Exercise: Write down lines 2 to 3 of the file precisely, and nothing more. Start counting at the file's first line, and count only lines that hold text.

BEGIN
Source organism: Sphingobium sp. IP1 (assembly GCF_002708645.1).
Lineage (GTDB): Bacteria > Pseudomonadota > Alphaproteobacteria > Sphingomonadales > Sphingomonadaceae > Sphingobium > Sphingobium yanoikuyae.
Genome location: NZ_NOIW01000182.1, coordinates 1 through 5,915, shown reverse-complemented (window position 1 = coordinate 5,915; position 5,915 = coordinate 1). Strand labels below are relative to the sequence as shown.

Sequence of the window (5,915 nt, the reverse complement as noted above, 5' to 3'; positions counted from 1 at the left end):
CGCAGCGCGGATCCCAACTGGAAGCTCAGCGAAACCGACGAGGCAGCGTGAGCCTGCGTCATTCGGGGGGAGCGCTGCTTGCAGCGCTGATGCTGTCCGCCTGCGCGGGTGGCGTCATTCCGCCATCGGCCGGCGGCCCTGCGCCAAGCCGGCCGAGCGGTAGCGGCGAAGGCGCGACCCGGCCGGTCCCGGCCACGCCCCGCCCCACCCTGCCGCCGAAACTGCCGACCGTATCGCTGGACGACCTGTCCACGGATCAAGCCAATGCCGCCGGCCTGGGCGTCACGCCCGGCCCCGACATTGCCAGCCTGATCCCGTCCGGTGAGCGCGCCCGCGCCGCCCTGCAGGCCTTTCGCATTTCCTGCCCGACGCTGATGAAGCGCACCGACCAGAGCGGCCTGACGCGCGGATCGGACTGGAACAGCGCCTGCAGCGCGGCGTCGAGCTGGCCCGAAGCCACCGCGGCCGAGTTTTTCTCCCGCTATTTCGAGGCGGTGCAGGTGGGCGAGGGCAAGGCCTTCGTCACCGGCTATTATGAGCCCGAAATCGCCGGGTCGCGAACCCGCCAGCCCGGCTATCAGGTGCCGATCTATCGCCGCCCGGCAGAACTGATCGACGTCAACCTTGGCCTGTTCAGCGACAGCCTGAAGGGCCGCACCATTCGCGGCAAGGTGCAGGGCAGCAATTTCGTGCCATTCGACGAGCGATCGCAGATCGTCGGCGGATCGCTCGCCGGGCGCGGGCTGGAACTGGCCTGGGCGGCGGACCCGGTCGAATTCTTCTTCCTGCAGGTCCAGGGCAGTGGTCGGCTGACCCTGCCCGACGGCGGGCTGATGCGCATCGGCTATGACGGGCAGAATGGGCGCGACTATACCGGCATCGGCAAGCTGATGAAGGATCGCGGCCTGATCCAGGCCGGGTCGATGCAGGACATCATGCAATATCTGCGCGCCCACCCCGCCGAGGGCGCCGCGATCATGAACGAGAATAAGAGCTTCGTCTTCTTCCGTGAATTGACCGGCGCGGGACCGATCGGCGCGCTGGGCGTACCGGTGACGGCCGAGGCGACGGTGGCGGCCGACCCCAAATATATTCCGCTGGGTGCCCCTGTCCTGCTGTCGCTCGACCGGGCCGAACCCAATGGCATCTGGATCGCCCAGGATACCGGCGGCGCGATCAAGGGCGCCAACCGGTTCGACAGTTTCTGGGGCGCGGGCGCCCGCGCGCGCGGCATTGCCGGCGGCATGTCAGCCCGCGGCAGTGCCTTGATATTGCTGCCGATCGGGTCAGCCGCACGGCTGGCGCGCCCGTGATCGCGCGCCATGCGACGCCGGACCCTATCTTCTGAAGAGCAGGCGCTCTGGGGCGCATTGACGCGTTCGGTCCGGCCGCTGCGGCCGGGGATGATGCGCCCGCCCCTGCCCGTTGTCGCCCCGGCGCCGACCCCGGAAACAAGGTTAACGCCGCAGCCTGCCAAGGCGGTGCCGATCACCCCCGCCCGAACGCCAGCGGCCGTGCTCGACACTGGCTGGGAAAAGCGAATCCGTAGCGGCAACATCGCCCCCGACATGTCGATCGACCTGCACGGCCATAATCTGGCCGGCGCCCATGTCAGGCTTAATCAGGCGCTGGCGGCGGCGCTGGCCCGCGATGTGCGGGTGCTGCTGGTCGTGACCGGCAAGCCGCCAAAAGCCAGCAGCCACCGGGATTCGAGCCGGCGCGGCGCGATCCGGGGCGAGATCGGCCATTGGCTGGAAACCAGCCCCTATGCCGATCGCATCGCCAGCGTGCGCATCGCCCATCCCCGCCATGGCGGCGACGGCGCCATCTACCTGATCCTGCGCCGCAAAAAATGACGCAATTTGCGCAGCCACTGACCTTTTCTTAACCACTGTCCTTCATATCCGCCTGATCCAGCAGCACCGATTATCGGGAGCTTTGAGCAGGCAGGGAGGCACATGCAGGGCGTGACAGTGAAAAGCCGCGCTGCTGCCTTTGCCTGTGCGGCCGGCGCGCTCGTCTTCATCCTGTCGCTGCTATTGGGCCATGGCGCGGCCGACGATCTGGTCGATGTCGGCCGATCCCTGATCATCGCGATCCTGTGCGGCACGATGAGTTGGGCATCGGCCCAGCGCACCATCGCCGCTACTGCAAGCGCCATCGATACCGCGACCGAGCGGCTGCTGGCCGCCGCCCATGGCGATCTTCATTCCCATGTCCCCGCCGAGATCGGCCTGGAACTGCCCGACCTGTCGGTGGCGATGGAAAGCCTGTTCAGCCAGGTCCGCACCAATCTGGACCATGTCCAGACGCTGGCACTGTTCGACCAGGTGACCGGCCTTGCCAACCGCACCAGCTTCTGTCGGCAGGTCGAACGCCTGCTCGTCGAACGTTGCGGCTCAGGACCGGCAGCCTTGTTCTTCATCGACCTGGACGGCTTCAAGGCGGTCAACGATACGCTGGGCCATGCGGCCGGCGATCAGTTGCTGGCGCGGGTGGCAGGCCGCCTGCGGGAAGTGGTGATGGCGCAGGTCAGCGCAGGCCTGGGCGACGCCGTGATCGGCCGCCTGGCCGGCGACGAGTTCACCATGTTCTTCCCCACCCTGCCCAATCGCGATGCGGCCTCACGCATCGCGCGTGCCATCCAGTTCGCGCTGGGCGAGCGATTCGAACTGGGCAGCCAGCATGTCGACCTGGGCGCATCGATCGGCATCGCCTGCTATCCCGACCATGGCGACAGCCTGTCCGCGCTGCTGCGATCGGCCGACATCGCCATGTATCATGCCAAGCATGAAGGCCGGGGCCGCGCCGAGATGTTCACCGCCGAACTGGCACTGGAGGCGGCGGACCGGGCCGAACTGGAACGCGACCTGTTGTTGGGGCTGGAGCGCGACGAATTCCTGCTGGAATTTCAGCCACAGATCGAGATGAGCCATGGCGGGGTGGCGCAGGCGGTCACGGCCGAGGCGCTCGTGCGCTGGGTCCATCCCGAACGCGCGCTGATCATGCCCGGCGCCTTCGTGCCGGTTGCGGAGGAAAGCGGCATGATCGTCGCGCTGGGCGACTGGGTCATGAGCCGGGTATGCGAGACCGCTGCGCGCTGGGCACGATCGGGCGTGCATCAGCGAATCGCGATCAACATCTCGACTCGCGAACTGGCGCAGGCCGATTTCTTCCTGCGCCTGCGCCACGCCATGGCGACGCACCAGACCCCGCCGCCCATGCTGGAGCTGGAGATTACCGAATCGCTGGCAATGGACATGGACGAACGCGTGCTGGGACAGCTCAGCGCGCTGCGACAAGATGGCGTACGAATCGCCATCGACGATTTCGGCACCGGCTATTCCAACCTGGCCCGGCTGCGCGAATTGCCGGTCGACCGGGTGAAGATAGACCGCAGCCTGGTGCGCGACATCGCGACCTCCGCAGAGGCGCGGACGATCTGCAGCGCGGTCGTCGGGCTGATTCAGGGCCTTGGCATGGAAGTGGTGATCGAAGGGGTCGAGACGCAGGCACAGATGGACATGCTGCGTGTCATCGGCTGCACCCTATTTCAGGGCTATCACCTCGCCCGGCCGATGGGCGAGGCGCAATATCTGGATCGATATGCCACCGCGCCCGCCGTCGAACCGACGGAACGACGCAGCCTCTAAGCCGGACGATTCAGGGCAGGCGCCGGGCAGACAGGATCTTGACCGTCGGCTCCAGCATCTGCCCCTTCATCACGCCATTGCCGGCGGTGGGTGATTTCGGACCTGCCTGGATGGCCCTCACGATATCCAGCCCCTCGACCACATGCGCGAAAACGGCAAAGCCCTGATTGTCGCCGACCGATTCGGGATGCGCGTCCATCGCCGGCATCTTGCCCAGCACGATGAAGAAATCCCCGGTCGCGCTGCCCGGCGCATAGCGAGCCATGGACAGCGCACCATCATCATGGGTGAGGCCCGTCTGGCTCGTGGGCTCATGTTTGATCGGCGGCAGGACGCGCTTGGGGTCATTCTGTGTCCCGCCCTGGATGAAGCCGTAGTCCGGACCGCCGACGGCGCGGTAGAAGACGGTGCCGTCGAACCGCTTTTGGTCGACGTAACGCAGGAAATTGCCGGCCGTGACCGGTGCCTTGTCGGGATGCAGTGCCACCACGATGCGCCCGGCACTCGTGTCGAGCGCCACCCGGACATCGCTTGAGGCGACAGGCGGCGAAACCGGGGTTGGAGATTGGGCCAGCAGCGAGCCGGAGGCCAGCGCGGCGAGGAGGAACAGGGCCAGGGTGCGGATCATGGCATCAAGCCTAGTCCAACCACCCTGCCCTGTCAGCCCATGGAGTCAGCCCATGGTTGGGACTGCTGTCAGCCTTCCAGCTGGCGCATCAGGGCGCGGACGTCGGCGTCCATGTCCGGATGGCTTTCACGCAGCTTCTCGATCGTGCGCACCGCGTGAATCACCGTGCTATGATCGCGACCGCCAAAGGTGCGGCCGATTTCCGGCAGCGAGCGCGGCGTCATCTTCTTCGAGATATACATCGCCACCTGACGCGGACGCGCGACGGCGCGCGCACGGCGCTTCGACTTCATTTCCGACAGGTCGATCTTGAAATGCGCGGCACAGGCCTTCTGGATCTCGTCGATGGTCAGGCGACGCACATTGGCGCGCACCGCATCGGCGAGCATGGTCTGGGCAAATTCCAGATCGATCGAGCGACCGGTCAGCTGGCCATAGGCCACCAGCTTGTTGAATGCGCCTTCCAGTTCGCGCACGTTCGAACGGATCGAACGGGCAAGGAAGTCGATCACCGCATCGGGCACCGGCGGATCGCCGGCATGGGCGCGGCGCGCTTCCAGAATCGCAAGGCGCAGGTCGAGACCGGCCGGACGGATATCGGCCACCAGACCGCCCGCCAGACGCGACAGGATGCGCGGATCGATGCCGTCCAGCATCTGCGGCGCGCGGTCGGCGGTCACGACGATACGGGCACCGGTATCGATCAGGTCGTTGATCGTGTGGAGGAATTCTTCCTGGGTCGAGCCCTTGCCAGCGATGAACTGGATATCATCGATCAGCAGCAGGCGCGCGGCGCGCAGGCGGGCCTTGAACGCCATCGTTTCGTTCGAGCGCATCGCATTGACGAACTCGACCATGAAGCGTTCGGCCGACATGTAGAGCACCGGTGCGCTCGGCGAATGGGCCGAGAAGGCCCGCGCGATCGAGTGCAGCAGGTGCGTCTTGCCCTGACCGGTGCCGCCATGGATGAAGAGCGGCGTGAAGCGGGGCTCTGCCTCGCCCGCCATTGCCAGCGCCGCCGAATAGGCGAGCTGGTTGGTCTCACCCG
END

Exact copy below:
Lineage (GTDB): Bacteria > Pseudomonadota > Alphaproteobacteria > Sphingomonadales > Sphingomonadaceae > Sphingobium > Sphingobium yanoikuyae.
Genome location: NZ_NOIW01000182.1, coordinates 1 through 5,915, shown reverse-complemented (window position 1 = coordinate 5,915; position 5,915 = coordinate 1). Strand labels below are relative to the sequence as shown.